Karin Borghouts (Kapellen, 1959) lives and works in Kalmthout. She studied painting and sculpture in Antwerp, worked as a graphic designer and later emerged as a photographer. She has been the KMSKA’s official site photographer since 2011.

Interview by Eric Rinckhout

What does the KMSKA’s ‘site photographer’ do exactly?

Karin Borghouts: ‘I pushed for the assignment myself, because I was already photographing museums intensively. The opportunity had come up previously to shoot at the KMSKA between exhibitions as part of my Interludium project, which involved taking pictures all over Belgium of exhibitions being dismantled or set up. I also contributed photographs to the impressive book on the history of the KMSKA that was published in 2008. My dream was to be able to take more photographs of such a magnificent building, which was scheduled for refurbishment too. I took up photography in 1999 and one of my first projects was the building of the high-speed rail link in Antwerp, including the tunnel under the Central Station. After that, I shot construction sites all over the city for the Stadsfotograaf organization. So the KMSKA assignment brought together several things I really liked doing.’

A historic museum gallery during the renovations - photograph: Karin Borghouts
A historic museum gallery after the renovations - photograph: Karin Borghouts

So the ‘building site’ aspect appeals to you?

Borghouts: ‘It’s immense (laughs). The museum is gradually being finished off now, but there was a period when taking photographs got really physical: I had to get up high via temporary steps, scary construction lifts or scaffolding. I often came home pretty tired and dirty, but you really get to experience a building that way. I conquered my fear of heights at KMSKA! Not so long ago, I got up as high as the head of one of the statues on the roof. And I didn’t just stand on the roof, I also took pictures from a bucket swinging from a construction crane. There’s no other way to get photos like that.’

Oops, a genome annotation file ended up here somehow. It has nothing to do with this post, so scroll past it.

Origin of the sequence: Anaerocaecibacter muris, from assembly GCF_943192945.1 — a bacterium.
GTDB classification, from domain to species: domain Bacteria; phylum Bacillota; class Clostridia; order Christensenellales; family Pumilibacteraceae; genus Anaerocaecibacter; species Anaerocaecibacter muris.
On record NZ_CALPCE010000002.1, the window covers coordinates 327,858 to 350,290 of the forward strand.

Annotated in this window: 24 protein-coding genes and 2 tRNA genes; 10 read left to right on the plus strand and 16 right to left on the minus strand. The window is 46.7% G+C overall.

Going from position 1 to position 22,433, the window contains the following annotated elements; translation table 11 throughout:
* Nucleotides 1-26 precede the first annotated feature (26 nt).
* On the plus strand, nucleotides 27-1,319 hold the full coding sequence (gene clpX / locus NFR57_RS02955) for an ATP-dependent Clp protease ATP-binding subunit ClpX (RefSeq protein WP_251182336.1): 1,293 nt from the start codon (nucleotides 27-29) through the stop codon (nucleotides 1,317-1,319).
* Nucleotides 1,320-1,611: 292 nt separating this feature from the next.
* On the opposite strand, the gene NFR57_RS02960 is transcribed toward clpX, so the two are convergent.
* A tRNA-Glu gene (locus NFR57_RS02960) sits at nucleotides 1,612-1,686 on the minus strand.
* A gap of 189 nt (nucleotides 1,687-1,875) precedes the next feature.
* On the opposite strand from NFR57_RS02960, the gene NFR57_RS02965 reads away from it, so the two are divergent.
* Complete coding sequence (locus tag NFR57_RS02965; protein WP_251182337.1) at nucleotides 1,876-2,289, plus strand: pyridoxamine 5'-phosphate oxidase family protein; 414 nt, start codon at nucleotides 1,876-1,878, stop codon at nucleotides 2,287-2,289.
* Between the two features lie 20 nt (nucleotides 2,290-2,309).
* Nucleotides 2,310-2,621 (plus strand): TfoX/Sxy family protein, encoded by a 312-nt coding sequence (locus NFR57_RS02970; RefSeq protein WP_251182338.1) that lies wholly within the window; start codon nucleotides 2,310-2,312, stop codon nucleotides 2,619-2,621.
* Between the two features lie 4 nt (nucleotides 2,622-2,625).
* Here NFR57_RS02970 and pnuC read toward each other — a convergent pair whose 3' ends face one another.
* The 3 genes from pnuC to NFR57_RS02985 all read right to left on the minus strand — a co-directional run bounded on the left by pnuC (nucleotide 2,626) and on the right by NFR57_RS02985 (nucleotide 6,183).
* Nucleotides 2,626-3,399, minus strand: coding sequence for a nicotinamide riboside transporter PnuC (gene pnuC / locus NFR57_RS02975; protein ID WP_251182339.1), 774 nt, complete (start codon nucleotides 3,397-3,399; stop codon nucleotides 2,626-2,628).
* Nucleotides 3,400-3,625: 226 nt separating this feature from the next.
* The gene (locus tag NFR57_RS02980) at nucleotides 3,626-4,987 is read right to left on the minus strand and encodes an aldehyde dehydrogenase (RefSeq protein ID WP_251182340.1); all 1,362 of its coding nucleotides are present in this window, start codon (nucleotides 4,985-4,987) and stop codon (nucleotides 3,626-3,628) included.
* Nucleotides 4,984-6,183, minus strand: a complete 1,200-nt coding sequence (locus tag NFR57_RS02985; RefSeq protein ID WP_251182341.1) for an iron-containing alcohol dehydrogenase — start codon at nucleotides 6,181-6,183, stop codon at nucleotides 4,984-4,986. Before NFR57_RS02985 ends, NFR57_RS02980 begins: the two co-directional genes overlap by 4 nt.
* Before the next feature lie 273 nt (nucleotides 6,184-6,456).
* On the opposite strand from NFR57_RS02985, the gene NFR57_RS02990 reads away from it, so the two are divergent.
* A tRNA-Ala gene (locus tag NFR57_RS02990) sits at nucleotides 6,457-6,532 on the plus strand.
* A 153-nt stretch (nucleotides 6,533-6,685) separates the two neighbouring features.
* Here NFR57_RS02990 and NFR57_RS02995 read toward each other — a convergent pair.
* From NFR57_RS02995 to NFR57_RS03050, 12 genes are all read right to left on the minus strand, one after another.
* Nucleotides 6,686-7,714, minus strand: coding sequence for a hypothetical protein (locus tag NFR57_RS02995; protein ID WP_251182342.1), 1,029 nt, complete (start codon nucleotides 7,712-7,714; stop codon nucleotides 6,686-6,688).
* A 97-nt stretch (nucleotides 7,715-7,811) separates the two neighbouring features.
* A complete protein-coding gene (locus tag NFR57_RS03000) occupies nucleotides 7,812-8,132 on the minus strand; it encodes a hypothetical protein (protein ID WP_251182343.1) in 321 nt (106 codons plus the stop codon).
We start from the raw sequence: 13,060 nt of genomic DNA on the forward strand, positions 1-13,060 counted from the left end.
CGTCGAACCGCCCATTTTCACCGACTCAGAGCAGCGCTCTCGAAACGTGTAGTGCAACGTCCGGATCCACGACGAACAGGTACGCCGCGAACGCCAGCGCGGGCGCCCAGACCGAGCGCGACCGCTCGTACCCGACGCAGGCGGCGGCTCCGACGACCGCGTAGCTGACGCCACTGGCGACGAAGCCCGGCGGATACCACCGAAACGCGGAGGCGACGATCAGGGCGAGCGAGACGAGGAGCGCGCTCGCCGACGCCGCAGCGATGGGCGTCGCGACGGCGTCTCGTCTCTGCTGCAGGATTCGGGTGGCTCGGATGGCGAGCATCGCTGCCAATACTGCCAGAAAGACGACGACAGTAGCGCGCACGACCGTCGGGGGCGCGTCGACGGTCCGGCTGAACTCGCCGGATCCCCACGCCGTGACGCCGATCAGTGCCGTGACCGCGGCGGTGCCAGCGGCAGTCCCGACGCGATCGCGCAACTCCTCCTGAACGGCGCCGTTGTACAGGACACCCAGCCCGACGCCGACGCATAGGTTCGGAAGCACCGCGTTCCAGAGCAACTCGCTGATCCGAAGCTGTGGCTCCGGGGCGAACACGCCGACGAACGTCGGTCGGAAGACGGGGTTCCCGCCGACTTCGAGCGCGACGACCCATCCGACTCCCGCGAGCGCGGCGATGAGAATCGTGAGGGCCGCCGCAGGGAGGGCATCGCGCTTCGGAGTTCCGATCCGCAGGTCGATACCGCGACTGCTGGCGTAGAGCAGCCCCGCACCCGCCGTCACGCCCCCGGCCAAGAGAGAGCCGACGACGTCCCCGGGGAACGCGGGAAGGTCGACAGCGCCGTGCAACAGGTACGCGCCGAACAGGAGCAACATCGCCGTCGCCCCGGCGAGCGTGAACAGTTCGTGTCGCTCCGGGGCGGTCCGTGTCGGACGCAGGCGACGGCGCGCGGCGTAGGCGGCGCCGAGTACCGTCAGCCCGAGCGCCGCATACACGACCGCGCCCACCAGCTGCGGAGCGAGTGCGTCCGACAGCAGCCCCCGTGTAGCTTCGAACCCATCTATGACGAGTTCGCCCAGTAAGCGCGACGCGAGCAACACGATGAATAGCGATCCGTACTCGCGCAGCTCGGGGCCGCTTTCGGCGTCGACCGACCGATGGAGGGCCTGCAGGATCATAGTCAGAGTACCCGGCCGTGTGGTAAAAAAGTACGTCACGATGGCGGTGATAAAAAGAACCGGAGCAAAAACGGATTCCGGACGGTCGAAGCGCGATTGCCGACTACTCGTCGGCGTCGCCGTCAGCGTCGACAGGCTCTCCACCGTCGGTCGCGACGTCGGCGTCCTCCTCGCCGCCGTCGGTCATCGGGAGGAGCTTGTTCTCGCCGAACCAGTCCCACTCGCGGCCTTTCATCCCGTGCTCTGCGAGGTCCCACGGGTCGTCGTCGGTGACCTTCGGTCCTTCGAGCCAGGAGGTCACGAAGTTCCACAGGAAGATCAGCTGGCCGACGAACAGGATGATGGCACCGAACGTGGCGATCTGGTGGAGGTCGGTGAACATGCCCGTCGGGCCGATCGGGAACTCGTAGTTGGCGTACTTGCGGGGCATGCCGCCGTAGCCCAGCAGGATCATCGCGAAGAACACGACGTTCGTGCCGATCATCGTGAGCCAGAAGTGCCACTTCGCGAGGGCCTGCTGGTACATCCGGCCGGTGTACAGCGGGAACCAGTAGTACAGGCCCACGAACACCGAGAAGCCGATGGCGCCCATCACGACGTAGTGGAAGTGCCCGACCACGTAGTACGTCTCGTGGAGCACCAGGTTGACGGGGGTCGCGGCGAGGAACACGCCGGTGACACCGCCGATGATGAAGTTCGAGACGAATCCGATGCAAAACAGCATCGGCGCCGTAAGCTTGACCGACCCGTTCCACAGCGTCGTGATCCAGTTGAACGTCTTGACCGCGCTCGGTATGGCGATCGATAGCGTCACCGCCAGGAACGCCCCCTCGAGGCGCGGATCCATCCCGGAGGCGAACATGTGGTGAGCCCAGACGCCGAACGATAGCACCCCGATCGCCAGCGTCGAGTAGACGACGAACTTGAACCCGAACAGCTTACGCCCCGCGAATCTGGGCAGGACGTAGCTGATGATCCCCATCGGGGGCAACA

Demolition and rebuilding

Empty spaces are your trademark. Can you explain that fascination?

Borghouts: ‘I’m sensitive to spaces, interiors and buildings. I’m not a people photographer, although you do see workers in my pictures, because at the end of the day they’re meant to be a photographic record of the work going on at the KMSKA. They also give you an idea of the scale. The museum is superhumanly large, which is also part of the fascination.

Joiner still working on the building site - Photo: Karin Borghouts
View of the new museum roof - Photo: Karin Borghouts
Gallery in the new museum volume during the renovations - Photo: Karin Borghouts
gallery in the old museum volume after the renovations - Photo: Karin Borghouts

You often photograph spaces in transformation: something has just happened or is about to happen.

Borghouts: ‘That interests me more than something that’s finished. Those spaces have more to do with life than ones where everything is all perfectly ordered. Things change all the time, don’t they? Decay, demolition, building, alteration... I show the traces of human presence and activity. So you see I am interested in people after all (laughs).’

Painting envy

How important was your training as a painter?